Living in unprecedented times of COVID-19 have compelled people to deploy measures that can keep them healthy staying indoors. People are unsure about when the coronavirus curve will bend, however, one thing is certain that there is a dire need for everyone to live a heart-healthy life now more than ever. Dr. Aparna Jaswal, Additional Director, Cardiology and Electrophysiology, Fortis Escorts Hospital, Delhi explains the role of timely medical intervention in saving lives of heart patients.
As per the National Crime Records Bureau, out of all cardiovascular diseases, heart attacks, also known as myocardial infarction, increased by 53 percent in five years with 18,309 deaths in 2014 and 28,005 in 2019. And now when we are battling the worst pandemic of our times, we have certain challenges and facts staring us in the face. For instance, surprisingly when a surge was recorded in heart attack cases until last year, since the outbreak of COVID-19, hospitals around the world including India have witnessed about 50 percent decrease in patients with acute heart attacks. Some researchers and doctors state stress-free lifestyle as the reason for less heart attack cases, others believe restriction in the movement became a hindrance for people to reach hospitals for treatment. I believe it could also be that people ignored their symptoms as they feared contracting the virus on their visit to the doctor.
Sudden chest pain that gives a heavy and tight sensation and soon spreads to other parts of the body like the arms, jaw or back neck – calls for immediate medical intervention as this could be a sign of heart attack.
While the statistics related to heart attack are eye-opening, the good news is that the situation is manageable through simple lifestyle changes that can aid to keep the heart healthy. These include maintaining a healthy weight, exercising regularly, eating healthy, quitting smoking, and keeping a positive mind set by indulging in stress-free activities such as meditation and yoga. Once an individual follows these lifestyle measures, cholesterol, blood pressure and blood glucose level will be under control automatically. However, where the situation is critical, medical help becomes imperative.
Understanding myocardial infarction and its causes
When one of the coronary arteries of the heart is blocked or has an obstruction in the blood flow, a heart attack occurs. It is usually caused by the build-up of a fatty substance called plaque in the coronary arteries that slows or completely blocks the blood flow to the heart muscle over time. When the blood supply to the heart is totally blocked, the heart cannot get the oxygen it needs.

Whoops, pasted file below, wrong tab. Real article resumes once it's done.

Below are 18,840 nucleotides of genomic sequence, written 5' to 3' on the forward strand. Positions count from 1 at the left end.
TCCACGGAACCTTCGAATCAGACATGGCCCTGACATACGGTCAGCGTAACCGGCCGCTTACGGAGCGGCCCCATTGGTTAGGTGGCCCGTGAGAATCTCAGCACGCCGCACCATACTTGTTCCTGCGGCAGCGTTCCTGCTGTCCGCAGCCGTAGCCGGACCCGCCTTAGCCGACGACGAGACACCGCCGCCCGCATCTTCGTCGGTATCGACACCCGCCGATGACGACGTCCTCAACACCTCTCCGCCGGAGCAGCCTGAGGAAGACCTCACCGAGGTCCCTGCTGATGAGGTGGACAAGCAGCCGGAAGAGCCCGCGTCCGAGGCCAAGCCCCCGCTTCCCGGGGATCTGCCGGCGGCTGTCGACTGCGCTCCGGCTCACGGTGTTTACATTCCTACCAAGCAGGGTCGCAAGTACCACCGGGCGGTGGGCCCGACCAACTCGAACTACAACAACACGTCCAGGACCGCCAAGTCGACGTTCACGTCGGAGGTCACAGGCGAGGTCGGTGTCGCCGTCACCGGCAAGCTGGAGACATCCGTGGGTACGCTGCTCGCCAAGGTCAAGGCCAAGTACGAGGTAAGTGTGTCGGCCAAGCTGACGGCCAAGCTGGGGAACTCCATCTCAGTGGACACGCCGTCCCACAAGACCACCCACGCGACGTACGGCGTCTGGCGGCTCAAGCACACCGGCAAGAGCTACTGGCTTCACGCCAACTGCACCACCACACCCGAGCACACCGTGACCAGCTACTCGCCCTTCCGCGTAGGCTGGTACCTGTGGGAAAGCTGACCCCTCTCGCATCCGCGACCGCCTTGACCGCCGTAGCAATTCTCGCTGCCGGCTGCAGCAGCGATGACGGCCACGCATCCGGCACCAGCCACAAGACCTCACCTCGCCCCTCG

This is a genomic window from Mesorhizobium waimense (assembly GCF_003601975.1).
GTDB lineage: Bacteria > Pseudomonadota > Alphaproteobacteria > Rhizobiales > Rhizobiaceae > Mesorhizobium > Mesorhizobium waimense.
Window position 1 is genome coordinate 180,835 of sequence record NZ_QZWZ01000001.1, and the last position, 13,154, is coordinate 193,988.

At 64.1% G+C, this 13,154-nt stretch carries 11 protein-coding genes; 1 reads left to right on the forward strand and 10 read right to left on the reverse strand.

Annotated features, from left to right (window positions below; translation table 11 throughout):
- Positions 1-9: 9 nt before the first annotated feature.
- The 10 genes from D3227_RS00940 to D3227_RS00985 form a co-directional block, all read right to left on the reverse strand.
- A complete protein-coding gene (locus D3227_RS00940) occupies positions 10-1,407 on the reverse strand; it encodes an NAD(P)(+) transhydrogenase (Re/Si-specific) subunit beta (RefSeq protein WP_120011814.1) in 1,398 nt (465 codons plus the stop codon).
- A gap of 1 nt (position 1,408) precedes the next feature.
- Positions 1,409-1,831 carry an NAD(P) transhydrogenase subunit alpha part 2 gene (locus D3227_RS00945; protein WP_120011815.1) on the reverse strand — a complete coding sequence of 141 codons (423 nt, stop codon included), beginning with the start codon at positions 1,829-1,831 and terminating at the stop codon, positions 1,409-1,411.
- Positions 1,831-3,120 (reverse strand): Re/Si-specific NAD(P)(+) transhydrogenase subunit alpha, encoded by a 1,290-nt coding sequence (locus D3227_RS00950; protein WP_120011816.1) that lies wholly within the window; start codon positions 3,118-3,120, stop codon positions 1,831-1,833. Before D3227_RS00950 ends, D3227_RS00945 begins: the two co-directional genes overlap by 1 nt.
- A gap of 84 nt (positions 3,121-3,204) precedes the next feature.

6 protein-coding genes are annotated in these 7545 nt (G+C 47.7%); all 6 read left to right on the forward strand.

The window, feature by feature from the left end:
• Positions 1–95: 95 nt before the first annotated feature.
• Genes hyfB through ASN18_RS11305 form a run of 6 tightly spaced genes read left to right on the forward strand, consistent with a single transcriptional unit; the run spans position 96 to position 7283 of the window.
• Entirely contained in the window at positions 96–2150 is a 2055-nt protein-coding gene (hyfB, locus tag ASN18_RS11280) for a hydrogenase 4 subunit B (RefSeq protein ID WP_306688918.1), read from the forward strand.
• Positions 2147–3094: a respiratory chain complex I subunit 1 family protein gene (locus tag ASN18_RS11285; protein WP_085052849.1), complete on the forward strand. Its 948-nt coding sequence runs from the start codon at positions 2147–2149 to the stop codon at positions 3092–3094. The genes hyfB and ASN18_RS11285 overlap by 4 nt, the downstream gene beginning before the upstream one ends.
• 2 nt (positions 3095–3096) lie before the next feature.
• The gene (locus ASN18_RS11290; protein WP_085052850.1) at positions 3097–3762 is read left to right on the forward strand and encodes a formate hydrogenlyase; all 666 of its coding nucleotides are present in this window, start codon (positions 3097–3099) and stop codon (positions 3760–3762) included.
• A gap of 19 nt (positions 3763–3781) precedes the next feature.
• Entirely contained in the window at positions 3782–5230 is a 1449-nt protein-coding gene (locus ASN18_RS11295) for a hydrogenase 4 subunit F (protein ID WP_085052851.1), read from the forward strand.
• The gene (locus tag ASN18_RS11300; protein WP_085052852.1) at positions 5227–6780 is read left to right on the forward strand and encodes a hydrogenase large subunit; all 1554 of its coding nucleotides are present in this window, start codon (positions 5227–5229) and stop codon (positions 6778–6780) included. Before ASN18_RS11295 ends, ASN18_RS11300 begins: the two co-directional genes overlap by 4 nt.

The coronary artery supplies blood to heart muscles which is interrupted due to the blockage resulting in less blood supply to different parts of the body. Inadequate or no supply of blood causes pain in various body parts such as arms, neck, back, jaw or stomach. Some arteries also supply blood to the parts of the heart that are responsible to regulate heartbeats. Blockage causes fatal and abnormal heartbeats called cardiac arrhythmias. Of course, it is normal for the heart rate to vary when you are doing different activities. However, a heart rate that is either too fast or slow can reduce energy levels, cause fatigue, shortness of breath, chest pain, dizziness, and lightheadedness.
Potential options for timely diagnosis and prognosis
The good news is that with advancements in medical technology, we now have diagnostic tests and treatments for almost all heart problems. Based on the symptoms, a doctor can recommend an Echocardiogram test and will also evaluate your condition by asking questions regarding the heart attack. ECG helps to identify what happened to the heart muscle and the heart rate along with rhythm can be monitored continuously. Another test called ejection fraction is carried to determine the overall functioning of the heart and the percentage of blood that is pumped out of the chambers of the heart with each heartbeat. A reduced ejection fraction indicates the weakness of the heart muscle, heart attack that damaged the heart muscle, heart valve problem and uncontrolled high blood pressure.
In the cases where ejection fraction is less than 30 percent, an implantable cardioverter-defibrillator (ICD) helps in survival. ICD detects and stops abnormal heartbeats. Monitoring the heart rhythms, such technologies deliver pulses or shocks to restore a normal heart rhythm, even when the person is at home. These technologies run on batteries that is sealed inside the device. Earlier, these devices came with batteries that depleted every three to seven years but credit to innovation, batteries now last for 13 to 16 years. This reduces the need of device replacement, risk of infection and treatment cost.
As per studies, many people die before they make it to the hospital as they have ignored their symptoms. It is better to seek a doctor’s advice than being unsure about your condition at home. And as rightly said by The World Heart Federation, “never avoid calling the emergency services if you need to – it’s safe and medical professionals are there for you.”
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